A look inside fall captains’ training

Kitt Urdang

The captains arrived on campus for three days of training, where they participated in leadership programming and heard from campus leaders. (Photo courtesy of Carolyn Miles.)

Three days before the start of the academic year, the captains of varsity athletic teams arrived on campus for a training hosted by the athletic department. Captains’ training — much like the end-of-summer training for Junior Advisors, House Coordinators, and Ephventure leaders — seeks to prepare a new group of students for their leadership roles.

“We’re looking to provide all of our leaders with knowledge of the resources on campus and some of the individuals they may need to connect with if something ever comes up on their team,” Associate Director for Student Athlete Services Carolyn Miles said of the program’s goals.

Miles, who introduced the program at the College a decade ago and still oversees it, said that the training is designed to connect captains with each other and athletic department faculty.

The three days of fall training are part of the Ephs Leadership Academy, leadership training from the athletic department throughout students’ time at the College. The academy also provides training for sophomore student-athletes over Winter Study through the Emerging Leaders Program. Ninety varsity team captains attended sessions with representatives from the Chaplain’s Office and Integrative Wellbeing Services (IWS); took part in a diversity, equity, and inclusion (DEI) training; and had a session with Joanna Lohman, a former U.S. Women’s National Team soccer player.

Lohman’s speech to the captains focused on motivation, visualization, and self-talk, and it was well-received by Miles and students alike. Lohman, who is the author of Raising Tomorrow’s Champions: What the Women’s National Soccer Team Teaches Us About Grit, Authenticity and Winning, works with the women’s soccer team at George Mason University, and has been involved in the national team’s fight for equal pay.

As an athlete who will not compete in-season until the spring, Isabel Arvelo ’23, a co-captain of the women’s lacrosse team, said Lohman’s talk resonated with her. “[Lohman] spoke about the importance of self-talk and visualization to achieve high performance and provided us with specific strategies to recognize and stop negative thoughts that feed into self-doubt,” Arvelo said. “I found this session especially relevant because we are currently in our offseason, so it is crucial for our team to capitalize on this time to train our minds just as much as we are training our bodies.”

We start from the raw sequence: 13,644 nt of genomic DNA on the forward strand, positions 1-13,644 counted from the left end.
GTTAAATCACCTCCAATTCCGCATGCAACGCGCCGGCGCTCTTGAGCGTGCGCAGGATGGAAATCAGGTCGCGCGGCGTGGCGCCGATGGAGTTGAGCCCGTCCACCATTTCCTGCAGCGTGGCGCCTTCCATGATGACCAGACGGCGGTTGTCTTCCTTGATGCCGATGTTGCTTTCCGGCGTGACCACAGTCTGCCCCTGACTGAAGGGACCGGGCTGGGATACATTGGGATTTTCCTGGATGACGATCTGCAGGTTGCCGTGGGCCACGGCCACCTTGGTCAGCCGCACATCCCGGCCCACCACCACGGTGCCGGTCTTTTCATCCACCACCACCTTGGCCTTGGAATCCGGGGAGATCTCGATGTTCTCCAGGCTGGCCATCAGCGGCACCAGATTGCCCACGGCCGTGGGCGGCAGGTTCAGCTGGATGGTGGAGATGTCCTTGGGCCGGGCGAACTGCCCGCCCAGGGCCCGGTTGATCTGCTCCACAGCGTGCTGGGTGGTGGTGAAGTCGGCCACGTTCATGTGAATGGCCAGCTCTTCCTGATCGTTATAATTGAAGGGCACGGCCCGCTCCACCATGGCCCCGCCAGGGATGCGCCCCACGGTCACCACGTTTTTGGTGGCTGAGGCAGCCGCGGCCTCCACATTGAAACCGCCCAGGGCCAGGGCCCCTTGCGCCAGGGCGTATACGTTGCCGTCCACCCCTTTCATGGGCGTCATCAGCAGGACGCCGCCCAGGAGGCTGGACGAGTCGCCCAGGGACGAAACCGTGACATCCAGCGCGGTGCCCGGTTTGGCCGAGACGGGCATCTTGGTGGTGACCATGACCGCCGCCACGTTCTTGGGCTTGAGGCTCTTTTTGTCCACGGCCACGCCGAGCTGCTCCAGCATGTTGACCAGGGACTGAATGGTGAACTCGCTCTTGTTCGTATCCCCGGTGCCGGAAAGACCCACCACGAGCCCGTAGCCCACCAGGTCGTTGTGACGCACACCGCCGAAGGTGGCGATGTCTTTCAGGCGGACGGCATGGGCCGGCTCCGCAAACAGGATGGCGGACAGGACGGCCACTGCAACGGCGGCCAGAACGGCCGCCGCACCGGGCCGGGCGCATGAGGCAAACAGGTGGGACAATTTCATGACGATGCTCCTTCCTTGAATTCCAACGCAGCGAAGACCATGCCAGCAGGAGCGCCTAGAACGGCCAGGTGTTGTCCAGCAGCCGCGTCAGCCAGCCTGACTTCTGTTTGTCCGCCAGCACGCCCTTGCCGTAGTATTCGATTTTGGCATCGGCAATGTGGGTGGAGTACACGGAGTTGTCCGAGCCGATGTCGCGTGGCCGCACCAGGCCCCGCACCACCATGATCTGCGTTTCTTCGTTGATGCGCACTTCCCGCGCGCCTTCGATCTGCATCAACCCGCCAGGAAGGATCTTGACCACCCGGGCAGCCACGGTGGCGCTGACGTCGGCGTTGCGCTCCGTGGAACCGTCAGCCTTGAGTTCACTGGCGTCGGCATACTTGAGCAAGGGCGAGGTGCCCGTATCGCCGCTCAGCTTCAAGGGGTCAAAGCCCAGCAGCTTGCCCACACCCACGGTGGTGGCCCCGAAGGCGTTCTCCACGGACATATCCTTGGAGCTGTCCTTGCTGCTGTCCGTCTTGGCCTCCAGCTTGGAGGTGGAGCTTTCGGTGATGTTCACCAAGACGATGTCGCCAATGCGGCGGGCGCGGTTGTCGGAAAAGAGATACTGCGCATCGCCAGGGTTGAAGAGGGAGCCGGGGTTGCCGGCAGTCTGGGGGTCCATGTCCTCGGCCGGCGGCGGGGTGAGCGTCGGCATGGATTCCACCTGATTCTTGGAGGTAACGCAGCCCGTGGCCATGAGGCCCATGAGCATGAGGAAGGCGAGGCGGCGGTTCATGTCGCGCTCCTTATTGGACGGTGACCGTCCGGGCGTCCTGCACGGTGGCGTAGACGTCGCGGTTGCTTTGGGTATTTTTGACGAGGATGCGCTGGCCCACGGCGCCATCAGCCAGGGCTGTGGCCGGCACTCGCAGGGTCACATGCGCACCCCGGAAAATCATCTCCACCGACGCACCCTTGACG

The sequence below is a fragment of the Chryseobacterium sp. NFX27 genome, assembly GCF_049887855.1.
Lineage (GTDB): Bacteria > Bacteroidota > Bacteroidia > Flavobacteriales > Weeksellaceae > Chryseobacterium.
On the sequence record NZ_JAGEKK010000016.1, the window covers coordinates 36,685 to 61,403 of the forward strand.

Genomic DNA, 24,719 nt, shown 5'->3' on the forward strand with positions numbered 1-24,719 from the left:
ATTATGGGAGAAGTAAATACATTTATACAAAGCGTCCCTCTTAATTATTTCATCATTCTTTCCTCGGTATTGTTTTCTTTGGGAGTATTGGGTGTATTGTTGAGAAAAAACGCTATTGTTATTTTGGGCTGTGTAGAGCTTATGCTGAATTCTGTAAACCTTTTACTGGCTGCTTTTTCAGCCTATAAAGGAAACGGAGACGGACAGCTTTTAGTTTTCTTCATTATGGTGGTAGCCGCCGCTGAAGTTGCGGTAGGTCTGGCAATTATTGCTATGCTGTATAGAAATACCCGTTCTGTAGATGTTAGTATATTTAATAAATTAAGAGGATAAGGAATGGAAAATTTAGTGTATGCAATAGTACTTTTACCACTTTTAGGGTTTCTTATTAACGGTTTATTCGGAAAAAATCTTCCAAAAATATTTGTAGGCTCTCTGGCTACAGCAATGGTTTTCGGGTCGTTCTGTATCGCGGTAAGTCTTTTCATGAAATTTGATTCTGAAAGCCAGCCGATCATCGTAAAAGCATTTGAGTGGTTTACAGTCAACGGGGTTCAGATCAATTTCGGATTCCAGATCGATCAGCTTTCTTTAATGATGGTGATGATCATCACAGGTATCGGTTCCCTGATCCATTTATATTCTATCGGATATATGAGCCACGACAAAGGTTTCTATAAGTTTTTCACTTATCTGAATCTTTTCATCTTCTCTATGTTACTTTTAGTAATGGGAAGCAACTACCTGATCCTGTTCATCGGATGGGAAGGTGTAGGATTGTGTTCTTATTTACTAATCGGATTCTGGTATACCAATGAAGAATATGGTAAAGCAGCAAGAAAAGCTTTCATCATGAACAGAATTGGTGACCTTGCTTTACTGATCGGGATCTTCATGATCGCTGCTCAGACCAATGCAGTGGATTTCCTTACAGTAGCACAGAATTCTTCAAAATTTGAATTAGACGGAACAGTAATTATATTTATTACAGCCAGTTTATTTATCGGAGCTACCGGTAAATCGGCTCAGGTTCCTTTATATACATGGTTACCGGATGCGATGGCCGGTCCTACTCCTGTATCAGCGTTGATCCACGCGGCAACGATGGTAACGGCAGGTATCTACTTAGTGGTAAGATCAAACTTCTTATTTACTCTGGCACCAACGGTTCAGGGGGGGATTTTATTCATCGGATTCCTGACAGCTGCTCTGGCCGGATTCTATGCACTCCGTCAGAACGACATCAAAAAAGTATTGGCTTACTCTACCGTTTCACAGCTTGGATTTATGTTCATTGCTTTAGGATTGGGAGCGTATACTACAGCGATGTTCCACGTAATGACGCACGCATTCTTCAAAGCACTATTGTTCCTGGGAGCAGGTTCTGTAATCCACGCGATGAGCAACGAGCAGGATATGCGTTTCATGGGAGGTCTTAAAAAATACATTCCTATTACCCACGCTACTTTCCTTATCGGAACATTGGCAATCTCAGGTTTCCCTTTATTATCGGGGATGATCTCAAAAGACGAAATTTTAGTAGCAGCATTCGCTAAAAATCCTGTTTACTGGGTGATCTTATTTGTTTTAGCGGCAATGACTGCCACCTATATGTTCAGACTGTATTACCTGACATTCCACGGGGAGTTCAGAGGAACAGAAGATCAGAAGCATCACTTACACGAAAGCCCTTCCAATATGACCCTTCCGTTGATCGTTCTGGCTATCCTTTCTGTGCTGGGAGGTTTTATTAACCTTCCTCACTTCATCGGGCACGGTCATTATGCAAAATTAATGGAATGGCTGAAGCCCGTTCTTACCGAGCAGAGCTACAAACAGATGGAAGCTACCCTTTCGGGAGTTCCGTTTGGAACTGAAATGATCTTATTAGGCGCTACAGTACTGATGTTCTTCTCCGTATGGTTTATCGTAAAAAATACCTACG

Miles emphasized that self-care and empathy were significant themes throughout the days of training. “I want the leaders to know where they can get help if they need it for individuals on their team,” Miles said. “But also, where to get help for themselves because sometimes, in helping others, we forget to care for ourselves.” 

In addition to Lohman’s speech, Arvelo said that the DEI training — which was led by Associate Athletic Director for Inclusion and Compliance Tommy Verdell — sparked important conversations among the upperclassmen on her team. “[The session] really brought to light the importance of having protocols in place to make sure we have a plan of action to support our teammates when something happens that makes them feel unsafe or uncomfortable,” Arvelo said. “Everyone on the team is responsible for building an inclusive team culture, but if the seniors do not explicitly make it a priority, it sets a poor example for the underclassmen and the program overall,” she said.

Gus Nordmeyer ’23, a co-captain of the men’s crew team, said that the wide range of speakers at the sessions added to his takeaways from captains’ training. “Hearing representatives from different departments was a unique opportunity, because their information was tailored specifically to services athletes might want to utilize,” he said.

Arvelo described the existing programming as fairly comprehensive, but she added that there is room for a more integrated style of learning that addresses the many types of challenges that may arise leading a sports team. “Having all the captains in one space is a unique opportunity, so I think it would be an ideal time to share things like leadership and conflict resolution strategies,” she said.

Nordmeyer said that he also saw deep value in the connections with other students. “One of the most productive elements of captains’ training was getting to know other captains better,” he said. “Learning about other people’s sports, team dynamics, challenges, and strategies was immensely helpful… Building relationships with captains of other teams is the first step towards a more cohesive Williams athletic community.”